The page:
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The People of the State of New York v. David W. Newbould

SUPREME COURT OF THE STATE OF NEW YORK Appellate Division, Fourth Judicial Department


April 29, 2011

THE PEOPLE OF THE STATE OF NEW YORK,
RESPONDENT,
v.
DAVID W. NEWBOULD,
DEFENDANT-APPELLANT.

Appeal from a judgment of the Orleans County Court (James P. Punch, J.), rendered May 17, 2010.

People v Newbould

Appellate Division, Fourth Department

Published by New York State Law Reporting Bureau pursuant to Judiciary Law § 431.

This opinion is uncorrected and subject to revision before publication in the Official Reports.

Decided on April 29, 2011

PRESENT: SMITH, J.P., PERADOTTO, LINDLEY, SCONIERS, AND MARTOCHE, JJ.

The judgment convicted defendant, upon his plea of guilty, of grand larceny in the third degree.

It is hereby ORDERED that the judgment so appealed from is unanimously affirmed.

Memorandum:

On appeal from a judgment convicting him upon his plea of guilty of grand larceny in the third degree (Penal Law § 155.35 [1]), defendant contends that the plea was involuntary because County Court failed to inform him that his sentence would be served consecutively to any previously imposed term of incarceration. By failing to move to withdraw the plea or to vacate the judgment of conviction, defendant failed to preserve that contention for our review (see People v Tantao, 41 AD3d 1274, lv denied 9 NY3d 882; People v Aguayo, 37 AD3d 1081, lv denied 8 NY3d 981). In any event, that contention is without merit because defendant failed to establish that he had an undischarged sentence to which the sentence imposed upon his grand larceny conviction would be served consecutively (cf. People v Morbillo, 56 AD3d 694, lv denied 12 NY3d 786, 788; People v Bobo, 41 AD3d 129, lv denied 9 NY3d 873).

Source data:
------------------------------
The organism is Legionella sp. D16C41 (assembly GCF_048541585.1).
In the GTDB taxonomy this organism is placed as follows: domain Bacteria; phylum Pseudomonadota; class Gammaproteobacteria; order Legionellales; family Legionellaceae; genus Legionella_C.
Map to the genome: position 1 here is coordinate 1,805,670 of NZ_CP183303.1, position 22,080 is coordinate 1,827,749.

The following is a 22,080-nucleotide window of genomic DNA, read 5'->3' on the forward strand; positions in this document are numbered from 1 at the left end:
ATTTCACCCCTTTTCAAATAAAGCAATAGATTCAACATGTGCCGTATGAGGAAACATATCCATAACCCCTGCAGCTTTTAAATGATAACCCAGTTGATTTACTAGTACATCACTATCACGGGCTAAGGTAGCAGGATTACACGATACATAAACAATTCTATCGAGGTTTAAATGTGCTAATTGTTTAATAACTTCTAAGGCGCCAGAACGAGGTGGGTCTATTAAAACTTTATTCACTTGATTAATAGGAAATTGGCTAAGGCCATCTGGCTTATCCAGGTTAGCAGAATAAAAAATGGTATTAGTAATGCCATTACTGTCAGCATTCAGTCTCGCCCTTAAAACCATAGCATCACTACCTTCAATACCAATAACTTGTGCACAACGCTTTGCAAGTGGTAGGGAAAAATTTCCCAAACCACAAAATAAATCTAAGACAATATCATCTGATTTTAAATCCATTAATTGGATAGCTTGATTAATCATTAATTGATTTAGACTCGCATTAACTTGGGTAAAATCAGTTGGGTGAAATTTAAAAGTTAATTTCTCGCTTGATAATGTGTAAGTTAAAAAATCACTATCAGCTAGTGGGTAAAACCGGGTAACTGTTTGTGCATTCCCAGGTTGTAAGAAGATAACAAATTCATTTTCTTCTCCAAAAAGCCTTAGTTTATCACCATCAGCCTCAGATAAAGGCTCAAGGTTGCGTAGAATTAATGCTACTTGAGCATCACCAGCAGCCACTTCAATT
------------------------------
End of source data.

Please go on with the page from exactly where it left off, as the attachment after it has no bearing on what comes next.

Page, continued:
Defendant further contends that defense counsel was ineffective because he failed to preserve for our review defendant's contention with respect to the voluntariness of the plea. " Deprivation of appellate review . . . does not per se establish ineffective assistance of counsel' . . . but, rather, a defendant must also show that his or her contention would be meritorious upon appellate review" (People v Bassett, 55 AD3d 1434, 1438, lv denied 11 NY3d 922). Here, defendant failed to make such a showing because his contention regarding the voluntariness of the plea is without merit.

Entered: April 29, 2011

Patricia L. Morgan Clerk of the Court

20110429

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